-- Use an electric knife to ease the carving of the turkey or ham.
-- Use kitchen sheers to tackle the job of cutting bones and joints.
-- Leave meat and pumpkin carving to the adults. Children have not yet developed the dexterity skills necessary to safely handle sharp utensils.
-- Lastly, should you cut your finger or hand, bleeding from minor cuts will often stop on their own by applying direct pressure to the wound with a clean cloth. Visit an emergency room or a hand surgeon if: continuous pressure does not stop the bleeding after 15 minutes; you notice persistent numbness or tingling in the fingertip; you are unsure of your tetanus immunization status or you are unable to thoroughly cleanse the wound by rinsing with a mild soap and plenty of clean water.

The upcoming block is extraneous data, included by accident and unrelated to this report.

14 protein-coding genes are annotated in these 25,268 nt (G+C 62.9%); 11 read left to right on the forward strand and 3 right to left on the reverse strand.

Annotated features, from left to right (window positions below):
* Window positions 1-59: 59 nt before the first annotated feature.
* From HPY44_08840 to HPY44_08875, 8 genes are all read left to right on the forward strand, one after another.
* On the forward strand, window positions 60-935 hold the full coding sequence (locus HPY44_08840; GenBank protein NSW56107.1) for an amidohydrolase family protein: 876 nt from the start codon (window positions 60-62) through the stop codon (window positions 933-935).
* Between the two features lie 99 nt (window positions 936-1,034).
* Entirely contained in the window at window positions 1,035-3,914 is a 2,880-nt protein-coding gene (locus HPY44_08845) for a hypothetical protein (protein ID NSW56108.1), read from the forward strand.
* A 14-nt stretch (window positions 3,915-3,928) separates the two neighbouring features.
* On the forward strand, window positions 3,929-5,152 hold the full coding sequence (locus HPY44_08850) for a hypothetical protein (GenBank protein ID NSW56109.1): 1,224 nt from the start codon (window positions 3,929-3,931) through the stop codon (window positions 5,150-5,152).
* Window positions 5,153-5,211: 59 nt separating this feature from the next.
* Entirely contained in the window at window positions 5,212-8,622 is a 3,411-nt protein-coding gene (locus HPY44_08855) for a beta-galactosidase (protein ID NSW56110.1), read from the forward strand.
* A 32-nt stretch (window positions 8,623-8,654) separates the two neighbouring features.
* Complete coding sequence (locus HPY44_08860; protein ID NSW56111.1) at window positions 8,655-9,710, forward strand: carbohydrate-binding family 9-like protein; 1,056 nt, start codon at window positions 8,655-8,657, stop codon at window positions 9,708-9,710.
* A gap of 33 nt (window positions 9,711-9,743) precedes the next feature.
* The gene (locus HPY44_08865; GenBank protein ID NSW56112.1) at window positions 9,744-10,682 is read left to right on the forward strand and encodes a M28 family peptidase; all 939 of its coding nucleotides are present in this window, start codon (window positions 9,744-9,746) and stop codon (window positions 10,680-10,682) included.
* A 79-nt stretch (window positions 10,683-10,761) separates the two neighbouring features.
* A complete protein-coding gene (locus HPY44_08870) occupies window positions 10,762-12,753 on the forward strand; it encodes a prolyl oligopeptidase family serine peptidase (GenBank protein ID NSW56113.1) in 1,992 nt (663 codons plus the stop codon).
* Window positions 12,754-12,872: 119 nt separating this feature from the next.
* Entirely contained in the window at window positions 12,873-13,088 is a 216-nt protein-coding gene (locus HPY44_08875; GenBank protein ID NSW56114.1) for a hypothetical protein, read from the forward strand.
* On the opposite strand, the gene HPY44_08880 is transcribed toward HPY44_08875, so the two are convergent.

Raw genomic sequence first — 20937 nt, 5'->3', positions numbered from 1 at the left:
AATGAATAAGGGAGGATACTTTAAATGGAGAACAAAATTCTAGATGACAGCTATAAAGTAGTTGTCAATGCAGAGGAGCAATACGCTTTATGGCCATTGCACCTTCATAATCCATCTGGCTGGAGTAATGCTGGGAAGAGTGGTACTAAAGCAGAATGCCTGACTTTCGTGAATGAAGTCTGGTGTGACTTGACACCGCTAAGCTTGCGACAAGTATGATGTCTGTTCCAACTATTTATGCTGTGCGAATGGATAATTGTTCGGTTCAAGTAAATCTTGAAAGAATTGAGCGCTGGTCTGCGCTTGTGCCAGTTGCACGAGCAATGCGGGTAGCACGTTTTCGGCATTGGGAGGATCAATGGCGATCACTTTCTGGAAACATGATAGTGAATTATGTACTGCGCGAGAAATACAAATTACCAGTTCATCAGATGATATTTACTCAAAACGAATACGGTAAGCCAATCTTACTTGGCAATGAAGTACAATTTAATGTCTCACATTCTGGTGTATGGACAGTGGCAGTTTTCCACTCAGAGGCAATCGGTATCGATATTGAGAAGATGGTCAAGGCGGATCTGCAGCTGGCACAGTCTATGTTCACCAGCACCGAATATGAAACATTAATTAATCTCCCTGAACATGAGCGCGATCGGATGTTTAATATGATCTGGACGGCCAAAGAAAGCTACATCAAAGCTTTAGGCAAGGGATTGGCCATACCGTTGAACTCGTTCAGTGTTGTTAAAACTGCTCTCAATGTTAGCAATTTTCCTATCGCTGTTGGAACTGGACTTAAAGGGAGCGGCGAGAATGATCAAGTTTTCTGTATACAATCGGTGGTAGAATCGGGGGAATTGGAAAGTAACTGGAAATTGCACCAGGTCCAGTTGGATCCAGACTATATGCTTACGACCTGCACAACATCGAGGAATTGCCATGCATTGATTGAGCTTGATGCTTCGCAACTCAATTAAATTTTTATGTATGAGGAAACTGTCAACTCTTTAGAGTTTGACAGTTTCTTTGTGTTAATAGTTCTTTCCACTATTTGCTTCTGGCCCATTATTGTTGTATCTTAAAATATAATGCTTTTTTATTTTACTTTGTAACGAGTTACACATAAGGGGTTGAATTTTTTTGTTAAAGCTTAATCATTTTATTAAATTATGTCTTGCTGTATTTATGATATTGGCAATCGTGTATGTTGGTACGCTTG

For more information about the American Society for Surgery of the Hand and its free "Find a Hand Surgeon" service offered to the general public, please visit: http://www.HandCare.org.
The mission of the American Society for Surgery of the Hand is to advance the science and practice of hand surgery through education, research and advocacy on behalf of patients and practitioners.
The field of hand surgery deals with both surgical and non-surgical treatment of conditions and problems that may take place in the hand or upper extremity (from the tip of the hand to the shoulder). Hand surgeons can set fractures, provide appropriate nerve care, treat common problems like carpal tunnel syndrome and tennis elbow, reattach amputated fingers, create fingers for children born with incompletely formed hands, and help people function better in their day-to-day lives through restoring use of their fingers, hands, and arms.
|SOURCE American Society for Surgery of the Hand|
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